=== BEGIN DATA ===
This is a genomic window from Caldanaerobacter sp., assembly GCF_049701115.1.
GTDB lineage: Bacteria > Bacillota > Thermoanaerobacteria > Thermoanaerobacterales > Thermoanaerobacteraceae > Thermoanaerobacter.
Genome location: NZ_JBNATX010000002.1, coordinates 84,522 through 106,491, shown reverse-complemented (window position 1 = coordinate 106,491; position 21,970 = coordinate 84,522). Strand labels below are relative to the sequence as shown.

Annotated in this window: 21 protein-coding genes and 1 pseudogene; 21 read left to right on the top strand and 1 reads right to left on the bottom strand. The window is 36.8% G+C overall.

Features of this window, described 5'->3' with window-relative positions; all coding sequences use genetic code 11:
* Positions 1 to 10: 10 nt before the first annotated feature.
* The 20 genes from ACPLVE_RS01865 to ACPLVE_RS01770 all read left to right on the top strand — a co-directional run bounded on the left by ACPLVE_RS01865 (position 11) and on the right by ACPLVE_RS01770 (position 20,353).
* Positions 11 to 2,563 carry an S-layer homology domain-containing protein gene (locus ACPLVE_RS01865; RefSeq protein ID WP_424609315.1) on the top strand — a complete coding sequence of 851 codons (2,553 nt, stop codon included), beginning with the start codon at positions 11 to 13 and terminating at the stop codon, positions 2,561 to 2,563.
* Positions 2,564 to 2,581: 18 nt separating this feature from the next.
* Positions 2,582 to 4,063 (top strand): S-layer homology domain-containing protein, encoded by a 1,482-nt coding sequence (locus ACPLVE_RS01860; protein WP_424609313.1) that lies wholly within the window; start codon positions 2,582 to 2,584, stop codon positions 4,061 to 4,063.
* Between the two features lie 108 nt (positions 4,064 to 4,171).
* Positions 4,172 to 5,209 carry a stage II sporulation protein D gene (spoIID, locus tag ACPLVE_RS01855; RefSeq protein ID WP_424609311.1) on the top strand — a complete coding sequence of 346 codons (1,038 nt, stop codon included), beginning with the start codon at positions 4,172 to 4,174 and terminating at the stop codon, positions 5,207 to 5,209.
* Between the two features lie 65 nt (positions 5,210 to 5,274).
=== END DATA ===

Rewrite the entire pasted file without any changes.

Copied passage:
This is a genomic window from Caldanaerobacter sp., assembly GCF_049701115.1.
GTDB lineage: Bacteria > Bacillota > Thermoanaerobacteria > Thermoanaerobacterales > Thermoanaerobacteraceae > Thermoanaerobacter.
Genome location: NZ_JBNATX010000002.1, coordinates 84,522 through 106,491, shown reverse-complemented (window position 1 = coordinate 106,491; position 21,970 = coordinate 84,522). Strand labels below are relative to the sequence as shown.

Annotated in this window: 21 protein-coding genes and 1 pseudogene; 21 read left to right on the top strand and 1 reads right to left on the bottom strand. The window is 36.8% G+C overall.

Features of this window, described 5'->3' with window-relative positions; all coding sequences use genetic code 11:
* Positions 1 to 10: 10 nt before the first annotated feature.
* The 20 genes from ACPLVE_RS01865 to ACPLVE_RS01770 all read left to right on the top strand — a co-directional run bounded on the left by ACPLVE_RS01865 (position 11) and on the right by ACPLVE_RS01770 (position 20,353).
* Positions 11 to 2,563 carry an S-layer homology domain-containing protein gene (locus ACPLVE_RS01865; RefSeq protein ID WP_424609315.1) on the top strand — a complete coding sequence of 851 codons (2,553 nt, stop codon included), beginning with the start codon at positions 11 to 13 and terminating at the stop codon, positions 2,561 to 2,563.
* Positions 2,564 to 2,581: 18 nt separating this feature from the next.
* Positions 2,582 to 4,063 (top strand): S-layer homology domain-containing protein, encoded by a 1,482-nt coding sequence (locus ACPLVE_RS01860; protein WP_424609313.1) that lies wholly within the window; start codon positions 2,582 to 2,584, stop codon positions 4,061 to 4,063.
* Between the two features lie 108 nt (positions 4,064 to 4,171).
* Positions 4,172 to 5,209 carry a stage II sporulation protein D gene (spoIID, locus tag ACPLVE_RS01855; RefSeq protein ID WP_424609311.1) on the top strand — a complete coding sequence of 346 codons (1,038 nt, stop codon included), beginning with the start codon at positions 4,172 to 4,174 and terminating at the stop codon, positions 5,207 to 5,209.
* Between the two features lie 65 nt (positions 5,210 to 5,274).